That is because your crown has metal in it. Many crowns are porcelain fused to metal. At the base of your crown you are seeing the metal collar around what is called the margin of your crown. If porcelain fused to metal crown’s margins are placed below the gumline, you will not see that black line. So either your crown was not placed below the gumline to begin with, or your gums have receded over time exposing the metal collar at the base of your crown. All of our crowns are made entirely of porcelain. Hence, there is no metal in them. You will never see a black line on a CEREC Crown.
9What is a dental implant?
It is generally a Titanium Post placed into your bone. Once the titanium post integrates in with your bone, you can place a crown on it or attach it to a denture. Implants are very successful and can last a lifetime. Dr. Balber places implants using “A Guided Surgery” implant system which is the most precise and least invasive way to place a dental implant. Dr. Balber is able to use this system due to the amazing technology in his office. The Guided Surgery Implant System combines the Cerec and CT Scan Technology.
10Why does my tooth hurt if it has had a root canal?
Because you still have an infection. If the root canal was done years ago, you may have a reabscess in which you may lose the tooth or the tooth may need to be retreated for another root canal or surgical procedure. If the root canal was just done, it takes time for the abscess or infection to heal. The abscess has to fill in with healthy bone which can take 6 to 12 months depending on the size of the infection. Abscesses are much like a broken arm. The minute a cast is placed on your arm, the bone is not healed. It takes weeks for the bone to fill in and mend the break. The minute a root canal is done, the abscess is not gone. It takes months for new bone to fill in. Teeth take longer than arms, as the abscess is generally much larger than a hairline crack, and your are still biting on the tooth. Your arm is immobilized in a cast. The clinical pain from the abscess generally goes away in days after root canal treatment.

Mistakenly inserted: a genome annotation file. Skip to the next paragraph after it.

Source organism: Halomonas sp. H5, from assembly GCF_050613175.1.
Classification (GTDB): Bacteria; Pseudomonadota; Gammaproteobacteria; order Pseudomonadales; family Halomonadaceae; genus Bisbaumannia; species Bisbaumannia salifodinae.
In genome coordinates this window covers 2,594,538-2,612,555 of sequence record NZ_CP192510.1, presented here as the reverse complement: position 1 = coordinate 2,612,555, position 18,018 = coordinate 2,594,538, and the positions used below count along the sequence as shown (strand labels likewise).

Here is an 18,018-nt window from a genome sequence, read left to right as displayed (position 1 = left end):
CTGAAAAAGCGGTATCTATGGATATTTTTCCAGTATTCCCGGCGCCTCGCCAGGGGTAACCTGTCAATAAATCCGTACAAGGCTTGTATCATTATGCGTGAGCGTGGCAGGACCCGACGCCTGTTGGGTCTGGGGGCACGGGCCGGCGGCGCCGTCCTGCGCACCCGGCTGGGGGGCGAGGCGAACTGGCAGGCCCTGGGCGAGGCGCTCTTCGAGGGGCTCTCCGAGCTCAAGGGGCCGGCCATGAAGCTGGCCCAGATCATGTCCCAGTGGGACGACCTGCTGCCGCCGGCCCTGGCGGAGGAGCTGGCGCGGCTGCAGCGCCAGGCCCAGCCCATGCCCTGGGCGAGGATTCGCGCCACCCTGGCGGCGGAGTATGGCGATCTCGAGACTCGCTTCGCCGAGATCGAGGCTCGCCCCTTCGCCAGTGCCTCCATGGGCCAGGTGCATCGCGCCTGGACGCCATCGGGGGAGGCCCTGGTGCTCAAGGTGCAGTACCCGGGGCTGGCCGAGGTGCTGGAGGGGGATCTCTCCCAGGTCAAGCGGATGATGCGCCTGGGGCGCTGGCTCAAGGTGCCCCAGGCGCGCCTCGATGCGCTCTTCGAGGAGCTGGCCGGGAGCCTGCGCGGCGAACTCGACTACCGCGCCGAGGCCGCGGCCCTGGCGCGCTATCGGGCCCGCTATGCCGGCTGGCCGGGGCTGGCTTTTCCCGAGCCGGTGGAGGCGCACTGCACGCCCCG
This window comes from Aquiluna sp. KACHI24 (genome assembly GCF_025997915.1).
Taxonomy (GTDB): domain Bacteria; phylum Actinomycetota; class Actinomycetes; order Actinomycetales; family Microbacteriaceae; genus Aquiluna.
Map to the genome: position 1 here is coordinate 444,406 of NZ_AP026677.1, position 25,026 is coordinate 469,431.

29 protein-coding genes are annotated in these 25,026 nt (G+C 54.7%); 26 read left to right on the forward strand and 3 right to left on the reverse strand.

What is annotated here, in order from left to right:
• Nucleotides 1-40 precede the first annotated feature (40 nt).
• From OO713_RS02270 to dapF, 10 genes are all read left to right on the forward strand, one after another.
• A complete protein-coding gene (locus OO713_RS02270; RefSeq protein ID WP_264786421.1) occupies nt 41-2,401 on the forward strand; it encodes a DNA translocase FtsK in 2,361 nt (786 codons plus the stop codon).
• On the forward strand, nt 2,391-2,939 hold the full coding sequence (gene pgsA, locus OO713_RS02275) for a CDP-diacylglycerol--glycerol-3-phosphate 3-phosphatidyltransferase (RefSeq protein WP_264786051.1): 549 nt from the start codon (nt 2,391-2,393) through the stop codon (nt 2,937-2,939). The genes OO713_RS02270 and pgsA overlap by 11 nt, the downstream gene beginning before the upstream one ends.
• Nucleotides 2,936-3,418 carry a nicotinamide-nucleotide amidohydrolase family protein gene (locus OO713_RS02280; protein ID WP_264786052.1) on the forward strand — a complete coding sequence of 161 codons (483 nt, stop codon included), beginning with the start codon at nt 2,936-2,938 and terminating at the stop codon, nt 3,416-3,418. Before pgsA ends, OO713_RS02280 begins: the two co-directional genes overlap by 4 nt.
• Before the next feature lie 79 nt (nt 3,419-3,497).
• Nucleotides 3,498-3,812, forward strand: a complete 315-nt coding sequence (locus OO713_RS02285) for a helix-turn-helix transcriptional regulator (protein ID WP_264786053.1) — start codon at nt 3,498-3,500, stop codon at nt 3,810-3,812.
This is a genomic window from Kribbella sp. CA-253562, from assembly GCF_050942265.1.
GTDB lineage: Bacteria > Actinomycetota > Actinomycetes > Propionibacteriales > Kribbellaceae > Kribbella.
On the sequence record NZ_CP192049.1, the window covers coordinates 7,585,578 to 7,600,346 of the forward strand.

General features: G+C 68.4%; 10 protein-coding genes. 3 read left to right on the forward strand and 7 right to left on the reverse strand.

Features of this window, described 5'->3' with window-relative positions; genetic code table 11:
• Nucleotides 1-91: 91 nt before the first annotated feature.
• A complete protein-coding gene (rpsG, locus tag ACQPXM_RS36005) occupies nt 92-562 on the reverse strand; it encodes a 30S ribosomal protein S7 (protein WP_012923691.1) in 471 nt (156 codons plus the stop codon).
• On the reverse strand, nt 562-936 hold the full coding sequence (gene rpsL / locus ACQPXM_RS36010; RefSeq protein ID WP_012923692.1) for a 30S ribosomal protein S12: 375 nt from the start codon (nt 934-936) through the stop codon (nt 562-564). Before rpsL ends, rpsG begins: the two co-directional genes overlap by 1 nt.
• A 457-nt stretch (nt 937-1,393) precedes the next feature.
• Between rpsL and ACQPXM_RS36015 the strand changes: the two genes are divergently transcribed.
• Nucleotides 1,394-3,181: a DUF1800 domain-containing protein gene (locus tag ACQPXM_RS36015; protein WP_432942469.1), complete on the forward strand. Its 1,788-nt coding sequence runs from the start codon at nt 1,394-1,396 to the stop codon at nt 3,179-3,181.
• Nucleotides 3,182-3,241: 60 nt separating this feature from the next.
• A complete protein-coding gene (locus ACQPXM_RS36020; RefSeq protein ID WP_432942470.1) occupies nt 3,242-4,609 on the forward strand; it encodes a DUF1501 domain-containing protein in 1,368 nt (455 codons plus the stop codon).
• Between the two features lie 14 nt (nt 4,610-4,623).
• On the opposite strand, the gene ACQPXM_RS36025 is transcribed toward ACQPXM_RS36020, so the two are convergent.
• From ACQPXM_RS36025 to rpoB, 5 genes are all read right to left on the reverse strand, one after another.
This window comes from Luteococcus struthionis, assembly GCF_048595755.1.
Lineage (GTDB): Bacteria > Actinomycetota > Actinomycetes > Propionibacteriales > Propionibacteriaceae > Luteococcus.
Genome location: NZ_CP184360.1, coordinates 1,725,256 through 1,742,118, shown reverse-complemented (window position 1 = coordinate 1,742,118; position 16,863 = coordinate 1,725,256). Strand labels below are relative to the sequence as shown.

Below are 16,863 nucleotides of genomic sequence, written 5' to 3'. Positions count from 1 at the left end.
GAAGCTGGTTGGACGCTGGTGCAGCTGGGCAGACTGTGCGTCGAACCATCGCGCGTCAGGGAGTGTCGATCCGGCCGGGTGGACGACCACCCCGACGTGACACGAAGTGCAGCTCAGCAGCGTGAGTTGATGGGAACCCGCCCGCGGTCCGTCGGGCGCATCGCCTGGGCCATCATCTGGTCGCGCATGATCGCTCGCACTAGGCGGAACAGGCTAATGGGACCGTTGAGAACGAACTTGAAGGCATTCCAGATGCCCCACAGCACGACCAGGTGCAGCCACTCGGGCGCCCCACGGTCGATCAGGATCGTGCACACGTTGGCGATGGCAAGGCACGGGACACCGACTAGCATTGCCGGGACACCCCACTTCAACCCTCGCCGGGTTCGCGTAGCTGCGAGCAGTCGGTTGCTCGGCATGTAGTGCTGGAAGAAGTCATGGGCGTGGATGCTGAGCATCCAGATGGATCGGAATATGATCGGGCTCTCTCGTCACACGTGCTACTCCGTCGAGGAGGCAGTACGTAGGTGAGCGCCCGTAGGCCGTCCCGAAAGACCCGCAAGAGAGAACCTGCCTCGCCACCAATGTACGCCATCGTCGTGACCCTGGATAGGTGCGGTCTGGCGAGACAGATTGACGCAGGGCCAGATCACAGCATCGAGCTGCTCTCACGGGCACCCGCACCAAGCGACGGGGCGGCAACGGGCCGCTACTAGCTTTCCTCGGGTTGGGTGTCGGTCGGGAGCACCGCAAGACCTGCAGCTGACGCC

11Are electric toothbrushes better than manual toothbrushes?
Our practice is results based. So if you are doing a good job with either a manual or electric toothbrush, we will not try to make you change. However, if you are not doing a good job with a manual toothbrush, we have seen great results in moving patients to electric toothbrushes. That is because electric toothbrushes have you brush longer as they time you. In addition, they create the correct brushing motion and pressure as you brush. Oral-B electric toothbrushes are available for purchase from the office.
12Do I really need X-Rays? I fear I am getting too much radiation.
X-Rays are absolutely necessary in dentistry. We cannot see in between your teeth or below the gum line without x-rays. Pain is never a good indication of dental health. Meaning, just because you are not in pain, does not mean your teeth, gums, and bone are in good condition. You can have a huge cavity in a tooth or major bone loss without any pain. And often the cavity cannot be seen visually. Frequently, only an x-ray can reveal decay or periodontal issues. Our x-rays are all digital which reduce radiation exposure over 90%. Radiation is cumulative however. So if someone has had a lot of medical radiation procedures, they should consult their physician.
13Why is my tooth still sensitive after a filling?
Fresh or newly exposed tooth structure is always more likely to be sensitive. Teeth are made out of dentinal tubules. Dentinal tubules are like straws with a lumen or hole inside of it. The lumen is bigger in new or fresh dentinal tubules. Hence, it conducts more feeling such as cold, sweets, and pressure. Therefore, we always place a desensitizer over the exposed dentinal tubules before placing the final restoration. This eliminates 99% of the sensitivity issues.
14Where did Dr. Balber go to school?
Dr. Balber went to dental school at UCLA School of Dentistry. He graduated in 1980.
Child Specific Questions
1When should my child see the dentist?
The ADA recommends that children should first visit the dentist by age 1. This is done so the child can get used to the dentist and does not develop dental phobia. It is an easy first appointment. We generally count their teeth and clean them. They leave with a wonderful first impression of the dentist. We have a toy chest filled with toys for them. If the child is unmanageable – we might try again in 6 months or refer them to a children’s dentist (pedodontist). All baby (primary/deciduous) teeth are usually in the mouth by age 2.5 to 3 years.
2How should a parent care for their children’s teeth?
Parents should begin introducing children to a toothbrush as young as possible. They may not be able to really brush – but it is good to establish healthy habits. Children usually begin to develop teeth at 6 months which is when brushing should begin. Parents need to assist their children with brushing to insure that it is done well until age 7. Flossing should begin at 2 years of age when the back deciduous molars develop. Children generally have spaces or diastemas between their front or anterior teeth but not in the back or posterior teeth. So the posterior teeth need to be flossed to prevent interproximal decay. Parents will definitely need to assist with flossing.